Grade: Elementary

#3398. Constitutional quotes

Social Studies, level: Elementary
Posted Mon Feb 21 05:29:47 PST 2005 by Rebecca Banks (Banksra@pickens.k12.sc.us).
AR Lewis Elem., Pickens SC, USA
Materials Required: journal, pencil, What Made Them Say That - The System Series by Harcourt (2004)
Activity Time: 45 min.
Concepts Taught: U.S. Constitution and frameworkers

Name: Rebecca Banks

Grade Level: 4th

Subject: Social Studies

Theme: Revolution and the New Nation (1754-1820's)

Standard: 4.1.8 Describe the development of the U.S. Constitution and explain its significance. 4.1.9 Identify the framers of the Constitution and the roles they played in framing the Constitution.

Objectives:
Analyze the factors involved in calling the Constitutional Convention.
Analyze the fundamental ideas behind the distribution of power and the system of checks and balances established by the Constitution.
Analyze the features of the Constitution which have made this the most enduring and widely imitated written constitution in world history.

Materials:
What Made Them Say That?--The System Series by Harcourt Publishers (2004)
journals
pencils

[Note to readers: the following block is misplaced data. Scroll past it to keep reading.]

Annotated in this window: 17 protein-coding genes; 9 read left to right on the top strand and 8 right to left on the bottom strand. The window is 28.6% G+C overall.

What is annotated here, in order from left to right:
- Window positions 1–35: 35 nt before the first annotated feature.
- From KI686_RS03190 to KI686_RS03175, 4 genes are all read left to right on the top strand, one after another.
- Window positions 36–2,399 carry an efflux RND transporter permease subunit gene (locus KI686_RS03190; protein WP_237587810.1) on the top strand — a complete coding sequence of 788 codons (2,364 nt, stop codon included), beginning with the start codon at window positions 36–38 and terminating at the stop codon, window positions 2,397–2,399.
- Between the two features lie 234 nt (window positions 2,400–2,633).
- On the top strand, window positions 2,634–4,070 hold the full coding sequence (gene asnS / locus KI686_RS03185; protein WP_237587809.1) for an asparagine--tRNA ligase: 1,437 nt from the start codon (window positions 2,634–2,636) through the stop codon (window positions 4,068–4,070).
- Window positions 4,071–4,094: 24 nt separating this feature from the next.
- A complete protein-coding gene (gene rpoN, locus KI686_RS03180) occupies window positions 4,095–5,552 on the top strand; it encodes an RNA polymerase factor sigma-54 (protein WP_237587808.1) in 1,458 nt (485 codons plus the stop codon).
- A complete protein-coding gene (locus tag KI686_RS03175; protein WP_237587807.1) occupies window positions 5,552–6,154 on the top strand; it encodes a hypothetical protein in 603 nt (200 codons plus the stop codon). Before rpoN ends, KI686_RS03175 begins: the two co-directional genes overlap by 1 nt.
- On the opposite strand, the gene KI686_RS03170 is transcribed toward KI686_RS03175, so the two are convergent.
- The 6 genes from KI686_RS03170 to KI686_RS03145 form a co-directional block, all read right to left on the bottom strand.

overhead projector and overhead pens
newspapers

Procedures:
1. Introduce the lesson by reading the passage "Talking About a Revolution" on pp. 164-165 in the book entitled, What Made Them Say That?.
2. Put the two quotations on the overhead:
"I believe there are more instances of the abridgment of freedom of the people by gradual silent encroachments of those in power than by violent and sudden usurpations." --James Madison (1788)
"Freedom of speech may be taken away and, dumb and silent we may be led, like sheep to the slaughter!" --George Washington (1783)
3. As a class read the quotations aloud and discuss what the forefathers may have meant. Do the bold statements still apply today?
4. TTW remind the students that it would be hard to implement the high ideals. TSW review the systems of "check and balances" and "distribution of power" in the U.S. Constitution, and determine if these men were effective to living up to the standards set forth. TSW record their thoughts in their individual journals.

Extended Activity:
TSW examine current newspapers and find similar statements about freedom as those given by Madison and Washington. Compare and contrast the people with the forefathers of long ago using a Venn diagram or a double bubble map (thinking map). TSW determine whether or not they had the same sincerity or not.

Assessment: TTW review and record the completion of the journal entries. TTW check double bubble maps or Venn diagrams for accuracy and understandi